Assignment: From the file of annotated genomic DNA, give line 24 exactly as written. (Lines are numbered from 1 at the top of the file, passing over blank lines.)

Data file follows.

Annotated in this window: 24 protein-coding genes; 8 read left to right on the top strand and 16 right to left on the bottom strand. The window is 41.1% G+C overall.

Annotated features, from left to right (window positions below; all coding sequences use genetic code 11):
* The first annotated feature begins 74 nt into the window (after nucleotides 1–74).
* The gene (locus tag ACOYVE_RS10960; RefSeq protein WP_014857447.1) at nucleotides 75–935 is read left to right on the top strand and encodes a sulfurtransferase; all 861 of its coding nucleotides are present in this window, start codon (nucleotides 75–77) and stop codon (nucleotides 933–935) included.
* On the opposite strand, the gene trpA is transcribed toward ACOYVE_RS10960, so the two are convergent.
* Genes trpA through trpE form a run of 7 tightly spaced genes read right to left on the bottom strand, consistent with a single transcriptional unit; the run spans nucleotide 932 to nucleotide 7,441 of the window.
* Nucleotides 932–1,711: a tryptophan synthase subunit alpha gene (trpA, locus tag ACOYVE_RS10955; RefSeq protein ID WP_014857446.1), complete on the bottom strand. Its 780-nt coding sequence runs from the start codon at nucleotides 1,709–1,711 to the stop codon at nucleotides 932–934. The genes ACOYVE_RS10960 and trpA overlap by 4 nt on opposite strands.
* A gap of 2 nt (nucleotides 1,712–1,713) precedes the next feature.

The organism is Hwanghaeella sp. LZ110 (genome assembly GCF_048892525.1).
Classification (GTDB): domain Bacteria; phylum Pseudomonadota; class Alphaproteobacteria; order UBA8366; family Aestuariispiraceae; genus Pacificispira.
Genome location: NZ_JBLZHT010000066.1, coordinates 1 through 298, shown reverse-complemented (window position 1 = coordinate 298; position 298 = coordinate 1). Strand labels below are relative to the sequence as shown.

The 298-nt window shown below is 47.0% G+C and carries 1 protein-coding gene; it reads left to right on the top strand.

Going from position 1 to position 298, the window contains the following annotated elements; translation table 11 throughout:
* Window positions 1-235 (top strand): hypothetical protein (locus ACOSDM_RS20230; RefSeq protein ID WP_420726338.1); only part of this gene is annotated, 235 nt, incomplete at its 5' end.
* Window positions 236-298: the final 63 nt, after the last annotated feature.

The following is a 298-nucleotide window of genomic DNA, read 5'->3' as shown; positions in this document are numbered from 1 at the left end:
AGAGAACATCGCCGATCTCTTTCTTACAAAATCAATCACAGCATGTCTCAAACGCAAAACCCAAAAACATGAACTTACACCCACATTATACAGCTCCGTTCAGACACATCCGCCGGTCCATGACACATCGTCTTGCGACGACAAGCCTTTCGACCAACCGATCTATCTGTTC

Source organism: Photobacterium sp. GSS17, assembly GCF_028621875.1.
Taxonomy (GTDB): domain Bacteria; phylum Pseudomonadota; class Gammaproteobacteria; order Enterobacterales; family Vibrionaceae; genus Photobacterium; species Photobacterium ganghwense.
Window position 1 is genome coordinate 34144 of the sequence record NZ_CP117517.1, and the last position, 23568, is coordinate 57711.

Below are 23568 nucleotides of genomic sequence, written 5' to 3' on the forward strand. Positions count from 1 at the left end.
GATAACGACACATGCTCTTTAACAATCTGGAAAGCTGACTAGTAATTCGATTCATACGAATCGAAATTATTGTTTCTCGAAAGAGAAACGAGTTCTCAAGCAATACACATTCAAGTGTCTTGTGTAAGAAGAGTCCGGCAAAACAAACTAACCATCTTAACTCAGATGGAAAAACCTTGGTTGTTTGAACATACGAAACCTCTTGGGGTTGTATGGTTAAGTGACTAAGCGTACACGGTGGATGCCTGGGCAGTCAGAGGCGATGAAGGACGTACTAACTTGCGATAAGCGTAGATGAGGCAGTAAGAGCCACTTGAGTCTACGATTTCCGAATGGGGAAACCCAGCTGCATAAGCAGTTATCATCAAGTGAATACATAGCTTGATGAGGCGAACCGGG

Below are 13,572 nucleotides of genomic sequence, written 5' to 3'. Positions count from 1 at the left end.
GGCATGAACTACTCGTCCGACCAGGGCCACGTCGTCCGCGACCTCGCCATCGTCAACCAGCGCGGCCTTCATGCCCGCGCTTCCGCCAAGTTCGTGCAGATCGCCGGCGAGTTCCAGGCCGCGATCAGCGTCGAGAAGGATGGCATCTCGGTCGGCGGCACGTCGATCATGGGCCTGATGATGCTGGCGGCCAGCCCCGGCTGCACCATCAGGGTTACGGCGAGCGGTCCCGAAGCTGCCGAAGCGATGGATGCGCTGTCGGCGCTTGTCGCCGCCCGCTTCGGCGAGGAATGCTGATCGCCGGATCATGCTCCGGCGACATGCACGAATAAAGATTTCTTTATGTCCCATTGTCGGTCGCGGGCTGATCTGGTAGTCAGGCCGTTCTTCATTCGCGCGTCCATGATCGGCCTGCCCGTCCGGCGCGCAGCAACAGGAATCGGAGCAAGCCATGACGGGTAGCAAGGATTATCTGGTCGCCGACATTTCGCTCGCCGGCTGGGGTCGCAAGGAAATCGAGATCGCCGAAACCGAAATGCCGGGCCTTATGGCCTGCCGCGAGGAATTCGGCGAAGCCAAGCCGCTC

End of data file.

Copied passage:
GGCATGAACTACTCGTCCGACCAGGGCCACGTCGTCCGCGACCTCGCCATCGTCAACCAGCGCGGCCTTCATGCCCGCGCTTCCGCCAAGTTCGTGCAGATCGCCGGCGAGTTCCAGGCCGCGATCAGCGTCGAGAAGGATGGCATCTCGGTCGGCGGCACGTCGATCATGGGCCTGATGATGCTGGCGGCCAGCCCCGGCTGCACCATCAGGGTTACGGCGAGCGGTCCCGAAGCTGCCGAAGCGATGGATGCGCTGTCGGCGCTTGTCGCCGCCCGCTTCGGCGAGGAATGCTGATCGCCGGATCATGCTCCGGCGACATGCACGAATAAAGATTTCTTTATGTCCCATTGTCGGTCGCGGGCTGATCTGGTAGTCAGGCCGTTCTTCATTCGCGCGTCCATGATCGGCCTGCCCGTCCGGCGCGCAGCAACAGGAATCGGAGCAAGCCATGACGGGTAGCAAGGATTATCTGGTCGCCGACATTTCGCTCGCCGGCTGGGGTCGCAAGGAAATCGAGATCGCCGAAACCGAAATGCCGGGCCTTATGGCCTGCCGCGAGGAATTCGGCGAAGCCAAGCCGCTC